Big Sky Three-Sport Athletes Thrive
March 27, 2017
The sweat from his face is smacking against the hardwood floor as he takes the pass from his coach. He has taken this shot more than a thousand times before. However, there is more at
stake this time. He goes through his routine and takes the shot. Brick.
The team lets him hear all about his error as they run sprints for the remainder of practice. But Brady Tabish will get his chance at another shot eventually, since he will have practice six days a week until the basketball season ends in three months.
Although he gives it all during the season basketball player Brady Tabish isn’t just your run of the mill athlete. Like other Big Sky three-sport athletes, Tabish has pushed himself mentally and physically to the bone to be as good as he is. For these few but talented three-sport athletes, it may be harder than you think at first glance.
A Balancing Act
At Big Sky and overall in schools, three sport athletes aren’t just more accomplishment in the other sports they play, but also in their academic responsibilities as well.
In high schools surveyed across America the average GPA for a student who doesn’t play sport is 1.96. The average of a player that play three sport 2.96. A survey conducted by Big Sky’s head football coach Matt Johnson found that 880 surveyed athletes had 22% higher grades than those who don’t play sports.
Another important one he says is that since year round sports force you to uphold at least a 2.0 GPA to stay eligible. As a result, dedicated athletes stay at the top of their classes.
Despite this Brady Tabish no longer plays three sports. He is one of the many that feels that focusing on a sport can improve his athletic ability. There are many reasons why he doesn’t though. “It’s a lot of work and takes up a lot of time. I could handle it, but it’s just a matter of how much time I want to myself.
In addition to that, he explained how hard just balancing everything can be. Especially with academics, which Tabish feels is the hardest part. “You can’t do it all,” he says.
Work Hard, Play Hard
However, there are others at Big Sky that would disagree with Tabish.
Big Sky’s Mason Corcoran is one of the few three sport athletes that plays for the Eagles. Mason plays football, wrestling and track. Mason adds that his “best” sport that he plays is football. And says it’s no coincidence.
In fact, every weekday during last summer you could find Mason in the Big Sky weight room. Corcoran laughs “I lived in that weight room”
The results definitely show. Corcoran had a very strong year in football. In all-purpose yards he had over 500 yards this season and was starting running back. He also got some varsity time on kickoff. Mason makes sure to keep all of his priorities straight. This is what he above all credits to his success as a three sport student-athlete.
He makes sure that his grades are in order to stay eligible to play, he is working out a sufficient amount and he is spending time with his family and friends too. “A good balance is important, but never let anything distract you from your goal,” says Corcoran.
Corcoran is convinced that he will continue to improve if he stays with the priorities he already has working for him. Not just Corcoran is convinced though. Corcoran’s football coach Matt Johnson would agree with the statement that just being a three sport athlete is enough in itself to keep going strong.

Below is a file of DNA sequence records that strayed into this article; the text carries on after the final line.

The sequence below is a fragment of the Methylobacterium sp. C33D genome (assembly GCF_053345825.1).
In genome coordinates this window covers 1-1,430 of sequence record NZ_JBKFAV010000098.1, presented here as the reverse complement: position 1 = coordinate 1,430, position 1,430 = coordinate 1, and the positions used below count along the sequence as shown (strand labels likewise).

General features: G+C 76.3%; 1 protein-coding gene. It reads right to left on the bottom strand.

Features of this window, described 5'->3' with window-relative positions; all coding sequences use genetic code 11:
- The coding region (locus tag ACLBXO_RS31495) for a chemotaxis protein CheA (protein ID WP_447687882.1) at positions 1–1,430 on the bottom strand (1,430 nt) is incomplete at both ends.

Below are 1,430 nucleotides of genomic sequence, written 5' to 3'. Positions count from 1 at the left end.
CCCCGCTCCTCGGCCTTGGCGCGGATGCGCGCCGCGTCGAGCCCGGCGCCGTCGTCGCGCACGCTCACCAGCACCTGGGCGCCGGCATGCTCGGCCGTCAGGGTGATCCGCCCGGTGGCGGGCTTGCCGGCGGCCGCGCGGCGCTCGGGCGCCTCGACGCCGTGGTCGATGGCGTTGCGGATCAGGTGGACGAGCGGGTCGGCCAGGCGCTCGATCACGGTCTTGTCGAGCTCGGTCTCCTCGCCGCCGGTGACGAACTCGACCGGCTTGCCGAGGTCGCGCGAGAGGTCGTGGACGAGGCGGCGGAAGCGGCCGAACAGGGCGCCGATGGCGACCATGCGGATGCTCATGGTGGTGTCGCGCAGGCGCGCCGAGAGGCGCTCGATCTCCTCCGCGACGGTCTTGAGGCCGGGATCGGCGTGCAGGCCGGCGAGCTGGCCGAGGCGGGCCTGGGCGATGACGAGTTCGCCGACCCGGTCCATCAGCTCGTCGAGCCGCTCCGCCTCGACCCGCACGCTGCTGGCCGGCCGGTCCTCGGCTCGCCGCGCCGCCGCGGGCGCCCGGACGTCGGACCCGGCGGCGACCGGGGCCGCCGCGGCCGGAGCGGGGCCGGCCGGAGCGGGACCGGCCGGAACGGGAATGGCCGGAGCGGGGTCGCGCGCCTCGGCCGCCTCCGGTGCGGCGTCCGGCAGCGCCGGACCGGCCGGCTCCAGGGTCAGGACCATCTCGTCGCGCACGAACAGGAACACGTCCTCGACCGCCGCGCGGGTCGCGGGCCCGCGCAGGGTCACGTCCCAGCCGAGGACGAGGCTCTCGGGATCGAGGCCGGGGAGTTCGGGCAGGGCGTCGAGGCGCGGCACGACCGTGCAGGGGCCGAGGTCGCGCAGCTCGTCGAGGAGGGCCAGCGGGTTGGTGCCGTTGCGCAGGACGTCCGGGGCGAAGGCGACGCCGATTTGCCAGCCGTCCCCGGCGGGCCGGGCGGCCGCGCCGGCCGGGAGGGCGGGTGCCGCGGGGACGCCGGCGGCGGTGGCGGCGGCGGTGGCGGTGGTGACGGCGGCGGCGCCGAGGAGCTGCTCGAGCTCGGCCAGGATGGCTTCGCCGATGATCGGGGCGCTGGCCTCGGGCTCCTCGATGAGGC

Mind and Body
Johnson feels that there are numerous contributing factors how three sport athletes can and have gotten so dominant. However, though, it seems that just having a few makes all the difference.
One factor he touched on was competitiveness. Many times, he claims, many players lose that spirit when they aren’t playing. Even if they are playing, he says, a lack of competitiveness in the sport they play is almost as helpful toward competitiveness as not playing at all.
In an interview conducted by Sports Illustrated, Arizona Cardinals wide receiver Larry Fitzgerald said playing three sports benefitted him.
“Today, a lot of kids individualize in a specific sport. I think one of the things that helped me most was playing everything. I played basketball, I played football, I ran track. I even played soccer one year, [and] I played baseball. I think it allowed me to recruit different muscles [and] work on different things that I normally wouldn’t. And, it gave me a greater appreciation for the sport that I’ve come to love.”
This does not mean all student-athletes that play less than three sports are destined to fail at their sports and academics. In some cases, focusing on one sport can help toward growth in that sport. It’s a toss up, but through statistics it seems the few three-sport athletes are coming out on top thus far.
Johnson closed in saying how he wonders a lot about how good some players could have been if they would have played three instead of one. When asked if he thought it would affect the players in their other sports he said, “you never really can be too sure. The data shows it, but you just never know.”
The Big Sky Eagles football team went five and five this year and barely made the playoffs. Eighteen out of the fifty-two players were three sport athletes.
As for Corcoran he promised that he will “continue to get huge” and continue playing all three of his sports. Tabish, however is still deciding on playing football this coming year. He picked up tennis last year and also played golf but admits it wasn’t close to being as competitive as it should have been.
As of right now, he is a two sport athlete. It looks as if these two will do just fine in their future sports as long as they do what Mason says and “keep grinding it out”.